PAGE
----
This week, we will be running a series of excerpts from Josef Winkler’s Graveyard of Bitter Oranges. Inspired by the author’s stay in Italy after leaving his native Carinthia, the novel was first published in 1990 by Suhrkamp Verlag and its English translation will be published by Contra Mundum Press in 2015.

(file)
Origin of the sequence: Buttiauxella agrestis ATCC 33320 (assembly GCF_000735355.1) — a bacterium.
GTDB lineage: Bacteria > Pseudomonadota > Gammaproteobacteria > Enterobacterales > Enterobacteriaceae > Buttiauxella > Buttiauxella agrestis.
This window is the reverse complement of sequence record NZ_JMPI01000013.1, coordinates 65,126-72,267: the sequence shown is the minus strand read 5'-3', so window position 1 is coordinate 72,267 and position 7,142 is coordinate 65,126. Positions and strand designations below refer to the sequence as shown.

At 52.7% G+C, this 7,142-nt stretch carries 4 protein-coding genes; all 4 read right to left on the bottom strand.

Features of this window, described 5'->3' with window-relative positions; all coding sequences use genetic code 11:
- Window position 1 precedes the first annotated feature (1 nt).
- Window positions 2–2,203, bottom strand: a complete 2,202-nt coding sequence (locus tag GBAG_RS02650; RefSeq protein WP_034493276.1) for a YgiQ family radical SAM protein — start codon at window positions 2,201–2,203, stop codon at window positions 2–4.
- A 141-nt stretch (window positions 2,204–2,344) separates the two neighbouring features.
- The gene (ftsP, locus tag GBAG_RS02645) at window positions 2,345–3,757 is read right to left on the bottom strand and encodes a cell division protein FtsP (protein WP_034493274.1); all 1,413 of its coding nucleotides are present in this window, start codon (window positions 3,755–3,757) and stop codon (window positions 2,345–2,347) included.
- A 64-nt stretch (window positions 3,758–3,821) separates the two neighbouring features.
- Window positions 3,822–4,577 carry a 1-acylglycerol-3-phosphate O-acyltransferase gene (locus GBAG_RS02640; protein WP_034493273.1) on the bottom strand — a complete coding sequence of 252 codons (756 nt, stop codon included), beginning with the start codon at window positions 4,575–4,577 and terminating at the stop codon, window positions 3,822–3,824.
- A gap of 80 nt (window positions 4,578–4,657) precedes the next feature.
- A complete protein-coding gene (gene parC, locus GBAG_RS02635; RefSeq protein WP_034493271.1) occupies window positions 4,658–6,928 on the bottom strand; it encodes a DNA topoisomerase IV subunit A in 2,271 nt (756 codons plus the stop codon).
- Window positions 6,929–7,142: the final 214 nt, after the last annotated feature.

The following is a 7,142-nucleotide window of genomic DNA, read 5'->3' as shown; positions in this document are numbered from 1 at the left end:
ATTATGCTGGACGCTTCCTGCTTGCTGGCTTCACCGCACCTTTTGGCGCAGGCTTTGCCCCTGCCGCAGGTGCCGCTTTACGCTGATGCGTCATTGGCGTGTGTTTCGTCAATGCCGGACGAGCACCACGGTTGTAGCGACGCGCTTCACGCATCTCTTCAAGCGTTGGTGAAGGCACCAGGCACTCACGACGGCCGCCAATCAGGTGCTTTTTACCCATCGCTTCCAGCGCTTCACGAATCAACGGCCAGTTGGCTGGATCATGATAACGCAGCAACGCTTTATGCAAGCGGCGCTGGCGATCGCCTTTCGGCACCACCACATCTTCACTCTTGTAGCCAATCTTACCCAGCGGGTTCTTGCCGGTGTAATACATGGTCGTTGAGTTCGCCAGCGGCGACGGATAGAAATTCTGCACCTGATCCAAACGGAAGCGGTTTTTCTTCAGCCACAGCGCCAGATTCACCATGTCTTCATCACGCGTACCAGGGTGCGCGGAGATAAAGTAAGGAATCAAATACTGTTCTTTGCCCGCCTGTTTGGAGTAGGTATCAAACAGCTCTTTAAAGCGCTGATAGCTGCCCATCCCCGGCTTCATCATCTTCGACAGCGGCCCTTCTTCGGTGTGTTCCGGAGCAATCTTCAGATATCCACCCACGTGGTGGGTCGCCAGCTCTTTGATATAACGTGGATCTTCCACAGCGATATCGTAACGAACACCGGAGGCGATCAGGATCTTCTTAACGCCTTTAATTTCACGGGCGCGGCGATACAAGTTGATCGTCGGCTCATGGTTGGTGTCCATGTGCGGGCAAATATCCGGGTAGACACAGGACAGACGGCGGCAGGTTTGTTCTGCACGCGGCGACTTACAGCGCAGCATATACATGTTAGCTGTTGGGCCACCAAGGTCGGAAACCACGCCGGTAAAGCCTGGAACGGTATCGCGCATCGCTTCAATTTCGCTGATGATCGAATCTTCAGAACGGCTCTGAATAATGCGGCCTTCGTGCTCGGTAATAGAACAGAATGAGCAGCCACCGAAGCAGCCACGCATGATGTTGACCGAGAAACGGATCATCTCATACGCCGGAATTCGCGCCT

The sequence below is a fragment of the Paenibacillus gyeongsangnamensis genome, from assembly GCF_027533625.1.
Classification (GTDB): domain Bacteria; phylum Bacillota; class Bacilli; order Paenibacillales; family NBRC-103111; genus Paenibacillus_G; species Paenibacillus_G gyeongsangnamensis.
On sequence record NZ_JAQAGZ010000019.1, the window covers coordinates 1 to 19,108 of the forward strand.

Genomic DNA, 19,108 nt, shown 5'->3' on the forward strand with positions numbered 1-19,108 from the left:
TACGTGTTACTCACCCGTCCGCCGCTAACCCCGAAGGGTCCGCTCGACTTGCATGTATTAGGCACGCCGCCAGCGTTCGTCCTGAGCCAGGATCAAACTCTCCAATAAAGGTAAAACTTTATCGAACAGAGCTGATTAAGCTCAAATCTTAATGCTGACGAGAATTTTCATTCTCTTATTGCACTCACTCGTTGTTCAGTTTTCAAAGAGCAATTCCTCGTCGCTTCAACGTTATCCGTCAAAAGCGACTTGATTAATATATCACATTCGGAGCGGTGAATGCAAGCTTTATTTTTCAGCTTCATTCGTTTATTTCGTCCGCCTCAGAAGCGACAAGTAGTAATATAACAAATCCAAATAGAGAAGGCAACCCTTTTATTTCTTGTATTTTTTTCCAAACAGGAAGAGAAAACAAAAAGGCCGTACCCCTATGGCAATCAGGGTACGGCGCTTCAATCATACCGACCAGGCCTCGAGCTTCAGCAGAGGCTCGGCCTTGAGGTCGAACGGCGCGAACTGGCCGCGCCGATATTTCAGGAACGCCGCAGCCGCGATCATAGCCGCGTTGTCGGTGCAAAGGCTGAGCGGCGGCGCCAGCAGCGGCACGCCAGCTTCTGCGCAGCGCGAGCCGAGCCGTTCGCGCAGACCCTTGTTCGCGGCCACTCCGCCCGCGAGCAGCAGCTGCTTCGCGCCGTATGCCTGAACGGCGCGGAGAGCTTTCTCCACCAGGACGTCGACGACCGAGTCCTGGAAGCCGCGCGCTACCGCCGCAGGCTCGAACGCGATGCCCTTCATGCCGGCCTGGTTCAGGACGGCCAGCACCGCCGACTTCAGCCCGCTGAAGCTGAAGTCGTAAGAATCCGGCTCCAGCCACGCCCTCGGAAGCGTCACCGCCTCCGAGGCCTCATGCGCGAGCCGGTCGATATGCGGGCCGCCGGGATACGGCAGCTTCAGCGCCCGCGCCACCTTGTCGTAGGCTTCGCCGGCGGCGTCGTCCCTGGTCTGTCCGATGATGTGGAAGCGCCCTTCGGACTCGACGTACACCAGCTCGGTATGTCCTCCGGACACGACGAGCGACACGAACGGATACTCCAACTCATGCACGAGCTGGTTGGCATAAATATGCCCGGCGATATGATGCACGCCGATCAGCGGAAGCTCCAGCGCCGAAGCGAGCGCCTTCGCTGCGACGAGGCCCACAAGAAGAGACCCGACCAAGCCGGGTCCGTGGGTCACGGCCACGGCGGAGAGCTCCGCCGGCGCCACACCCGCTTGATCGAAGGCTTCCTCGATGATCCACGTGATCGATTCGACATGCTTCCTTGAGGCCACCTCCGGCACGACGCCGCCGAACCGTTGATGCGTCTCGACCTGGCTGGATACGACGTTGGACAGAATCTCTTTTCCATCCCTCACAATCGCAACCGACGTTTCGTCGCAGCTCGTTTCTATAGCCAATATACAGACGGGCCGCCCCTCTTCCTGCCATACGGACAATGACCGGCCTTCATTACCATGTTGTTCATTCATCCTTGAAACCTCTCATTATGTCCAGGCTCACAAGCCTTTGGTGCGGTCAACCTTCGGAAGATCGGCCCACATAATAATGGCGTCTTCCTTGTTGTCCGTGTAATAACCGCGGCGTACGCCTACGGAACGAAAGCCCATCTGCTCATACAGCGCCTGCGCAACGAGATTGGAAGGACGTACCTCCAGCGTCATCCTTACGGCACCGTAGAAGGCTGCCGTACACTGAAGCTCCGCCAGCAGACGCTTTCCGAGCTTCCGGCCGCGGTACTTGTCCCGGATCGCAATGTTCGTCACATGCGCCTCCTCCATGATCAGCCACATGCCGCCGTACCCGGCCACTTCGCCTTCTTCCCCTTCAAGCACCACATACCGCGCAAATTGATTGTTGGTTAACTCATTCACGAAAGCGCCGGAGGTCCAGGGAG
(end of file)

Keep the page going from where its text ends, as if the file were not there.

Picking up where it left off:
One day I asked my mother how she had found out that her three brothers, eighteen, twenty, and twenty-two years of age, had died in the matter of a year during the Second World War. Adam’s coming home too, but different! my grandmother seems to have said to my then sixteen-year-old mother, who had just returned home from an exam in Home Economics. His body was brought by train from Yugoslavia to Feistritz, where one of the other siblings transported his brother Adam, who was already lying in his coffin, in a horse carriage over the still unpaved road home to Kamering. My mother got word of her second brother’s death as she was climbing a hill, a rake on her shoulder, in the direction of the cemetery, and saw my grandmother standing in prayer in the distance over her brother Adam’s freshly dug grave. The sacristan’s wife, who was also in the cemetery, approached my grandmother and asked her why she was crying. Stefan is gone! my grandmother said. Stefan is gone! my mother heard as she walked, a rake over her shoulder, along the cemetery wall. She was informed of the death of her third brother by the mail carrier at the time, who herself lost her only son, more than ten years back, on Golan Heights. She brought to my mother’s sister, who was resting against the garden fence, a letter that my grandfather had written to his son Hans at the front. Over the envelope was a handwritten message: fallen for greater Germany! According to my mother, my grandfather’s legs shook when he read this note, and his wife, my grandmother, collapsed unconscious at his side. Read More